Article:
Child Brides or Child Labor in a Worst Form?

Monday, 16 July 2018: 18:00
Oral Presentation
Zeynep SISLI, Izmir University of Economics, Turkey
Stephanie LIMONCELLI, Loyola Marymount University, USA
The early and/or forced marriage of girls under 18 is an important problem that persists around the world and there is increasing attention to the harms that children experience as a result of it. Civil society groups have brought attention to the sexual, psychological, and physical abuse, loss of education, and health impacts that child brides experience. To date, however, scholars and activists have tended to overlook one important aspect of child marriage: labor. Child brides may be expected to perform household, agricultural, and/or other types of work and to care for disabled and older people in the home. Yet because of gendered notions of work and rigid ideas about what counts as formal, informal, and domestic labor, these activities have been seen as the ‚Äúnatural responsibilities‚ÄĚ of girls and wives.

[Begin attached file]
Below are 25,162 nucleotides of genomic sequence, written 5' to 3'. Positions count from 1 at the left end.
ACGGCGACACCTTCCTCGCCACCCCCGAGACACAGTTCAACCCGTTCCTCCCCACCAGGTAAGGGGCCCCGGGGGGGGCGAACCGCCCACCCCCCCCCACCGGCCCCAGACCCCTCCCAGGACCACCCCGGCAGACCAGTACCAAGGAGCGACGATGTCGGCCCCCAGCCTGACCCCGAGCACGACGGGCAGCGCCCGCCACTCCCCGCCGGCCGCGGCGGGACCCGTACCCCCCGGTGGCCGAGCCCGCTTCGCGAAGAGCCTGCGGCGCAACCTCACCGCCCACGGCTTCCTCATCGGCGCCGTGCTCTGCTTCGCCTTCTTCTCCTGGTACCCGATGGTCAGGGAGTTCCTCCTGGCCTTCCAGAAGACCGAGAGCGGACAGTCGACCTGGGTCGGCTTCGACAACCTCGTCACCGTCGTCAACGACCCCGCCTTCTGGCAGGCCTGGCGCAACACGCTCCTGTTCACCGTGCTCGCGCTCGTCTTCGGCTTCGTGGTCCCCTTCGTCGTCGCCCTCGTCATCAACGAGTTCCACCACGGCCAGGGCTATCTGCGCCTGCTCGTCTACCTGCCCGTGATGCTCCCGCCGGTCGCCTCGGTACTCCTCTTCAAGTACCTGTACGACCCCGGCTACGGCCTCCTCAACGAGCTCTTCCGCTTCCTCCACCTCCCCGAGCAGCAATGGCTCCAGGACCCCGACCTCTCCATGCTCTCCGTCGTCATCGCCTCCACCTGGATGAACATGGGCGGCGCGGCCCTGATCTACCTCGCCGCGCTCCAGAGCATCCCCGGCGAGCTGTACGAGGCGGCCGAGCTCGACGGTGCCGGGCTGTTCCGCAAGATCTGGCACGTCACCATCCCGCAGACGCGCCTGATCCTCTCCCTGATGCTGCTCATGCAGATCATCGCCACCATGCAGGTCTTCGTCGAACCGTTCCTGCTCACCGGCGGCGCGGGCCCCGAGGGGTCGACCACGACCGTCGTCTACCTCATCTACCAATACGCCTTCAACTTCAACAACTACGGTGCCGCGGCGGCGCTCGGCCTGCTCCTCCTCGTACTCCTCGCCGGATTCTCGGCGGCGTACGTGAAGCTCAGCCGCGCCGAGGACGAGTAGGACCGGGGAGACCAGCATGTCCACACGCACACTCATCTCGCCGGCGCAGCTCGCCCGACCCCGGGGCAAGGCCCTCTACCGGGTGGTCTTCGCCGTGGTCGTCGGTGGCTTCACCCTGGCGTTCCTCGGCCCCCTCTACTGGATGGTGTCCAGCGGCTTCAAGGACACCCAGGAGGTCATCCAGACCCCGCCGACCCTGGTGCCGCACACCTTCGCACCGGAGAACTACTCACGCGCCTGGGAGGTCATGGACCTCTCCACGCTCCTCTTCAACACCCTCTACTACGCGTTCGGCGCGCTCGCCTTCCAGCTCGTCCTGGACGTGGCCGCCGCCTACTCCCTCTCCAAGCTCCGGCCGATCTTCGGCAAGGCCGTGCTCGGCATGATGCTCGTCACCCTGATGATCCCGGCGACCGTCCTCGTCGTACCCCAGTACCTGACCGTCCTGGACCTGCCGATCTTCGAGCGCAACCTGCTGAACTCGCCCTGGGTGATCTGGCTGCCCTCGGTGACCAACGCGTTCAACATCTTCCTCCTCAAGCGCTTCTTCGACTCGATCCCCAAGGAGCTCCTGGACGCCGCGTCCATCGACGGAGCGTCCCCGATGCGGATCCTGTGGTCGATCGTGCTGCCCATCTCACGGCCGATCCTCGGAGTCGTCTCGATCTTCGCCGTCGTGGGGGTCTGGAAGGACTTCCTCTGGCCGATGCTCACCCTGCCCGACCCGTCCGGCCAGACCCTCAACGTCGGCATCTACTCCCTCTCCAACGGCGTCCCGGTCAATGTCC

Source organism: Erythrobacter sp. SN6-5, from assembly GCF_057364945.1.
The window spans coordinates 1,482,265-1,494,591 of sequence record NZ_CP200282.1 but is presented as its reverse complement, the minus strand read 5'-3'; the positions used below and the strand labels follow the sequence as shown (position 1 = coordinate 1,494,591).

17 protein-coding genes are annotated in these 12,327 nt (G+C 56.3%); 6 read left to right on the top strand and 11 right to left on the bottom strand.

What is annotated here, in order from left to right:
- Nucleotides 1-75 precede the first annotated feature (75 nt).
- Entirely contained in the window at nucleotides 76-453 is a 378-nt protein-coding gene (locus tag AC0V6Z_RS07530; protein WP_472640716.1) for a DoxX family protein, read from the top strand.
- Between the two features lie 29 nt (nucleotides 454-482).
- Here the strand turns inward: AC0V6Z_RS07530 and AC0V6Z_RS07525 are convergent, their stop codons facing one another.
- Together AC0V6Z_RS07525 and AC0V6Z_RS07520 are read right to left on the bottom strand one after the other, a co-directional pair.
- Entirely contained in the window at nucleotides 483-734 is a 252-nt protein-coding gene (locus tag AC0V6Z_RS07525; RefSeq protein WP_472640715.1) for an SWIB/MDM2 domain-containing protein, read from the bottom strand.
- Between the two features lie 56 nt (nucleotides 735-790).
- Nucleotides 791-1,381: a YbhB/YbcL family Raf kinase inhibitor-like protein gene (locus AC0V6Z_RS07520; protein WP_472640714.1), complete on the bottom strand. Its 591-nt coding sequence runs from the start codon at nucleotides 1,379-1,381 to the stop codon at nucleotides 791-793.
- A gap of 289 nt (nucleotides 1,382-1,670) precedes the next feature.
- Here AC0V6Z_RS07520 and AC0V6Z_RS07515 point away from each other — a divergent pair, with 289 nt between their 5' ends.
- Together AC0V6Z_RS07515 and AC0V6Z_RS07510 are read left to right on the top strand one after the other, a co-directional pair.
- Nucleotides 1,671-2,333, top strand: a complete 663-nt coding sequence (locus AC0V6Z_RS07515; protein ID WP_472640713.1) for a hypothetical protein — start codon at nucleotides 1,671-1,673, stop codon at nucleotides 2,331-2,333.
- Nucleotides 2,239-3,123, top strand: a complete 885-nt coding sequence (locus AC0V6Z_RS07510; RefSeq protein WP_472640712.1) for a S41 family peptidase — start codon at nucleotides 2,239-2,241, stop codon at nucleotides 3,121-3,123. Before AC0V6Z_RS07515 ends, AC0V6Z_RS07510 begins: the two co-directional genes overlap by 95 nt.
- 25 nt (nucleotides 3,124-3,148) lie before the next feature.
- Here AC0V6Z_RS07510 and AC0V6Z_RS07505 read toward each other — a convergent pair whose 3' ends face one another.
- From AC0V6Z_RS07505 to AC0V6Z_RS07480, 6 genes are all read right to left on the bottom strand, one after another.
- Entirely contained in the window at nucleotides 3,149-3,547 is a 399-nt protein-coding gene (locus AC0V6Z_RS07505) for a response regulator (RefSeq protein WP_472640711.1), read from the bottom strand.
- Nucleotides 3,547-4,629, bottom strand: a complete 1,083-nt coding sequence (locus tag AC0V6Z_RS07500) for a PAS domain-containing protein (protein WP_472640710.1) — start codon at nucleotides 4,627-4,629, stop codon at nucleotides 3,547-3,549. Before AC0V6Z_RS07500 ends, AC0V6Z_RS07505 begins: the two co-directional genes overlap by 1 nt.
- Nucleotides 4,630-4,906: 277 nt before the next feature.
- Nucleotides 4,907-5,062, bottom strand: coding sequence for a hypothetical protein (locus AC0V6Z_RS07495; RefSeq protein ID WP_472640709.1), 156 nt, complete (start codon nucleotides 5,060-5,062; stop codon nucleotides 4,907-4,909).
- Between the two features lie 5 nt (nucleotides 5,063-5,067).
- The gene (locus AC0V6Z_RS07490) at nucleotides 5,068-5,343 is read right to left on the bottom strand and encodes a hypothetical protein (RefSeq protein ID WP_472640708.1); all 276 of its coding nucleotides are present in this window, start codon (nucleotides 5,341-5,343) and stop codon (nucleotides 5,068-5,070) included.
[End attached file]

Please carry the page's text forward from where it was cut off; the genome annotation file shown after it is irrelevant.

In this paper, we argue that child marriage should be understood, in part, as an exploitative form of child labor. We describe the types and conditions of labor that commonly occur in child marriage and assess the usefulness of current international laws, including slavery and trafficking laws such as the United Nations Trafficking Protocol, in adequately addressing the forced labor of child brides. We also make the case that child marriage should be addressed by the International Labour Organization (ILO) as one of the worst forms of child labor and we suggest a legal mechanism, the ILO Convention No.182 (known as the Worst Forms of Child Labor Convention) as one possible way to help to raise awareness in families and across societies about the harms of child marriage and provide for criminal and civil sanctions as tools to combat it.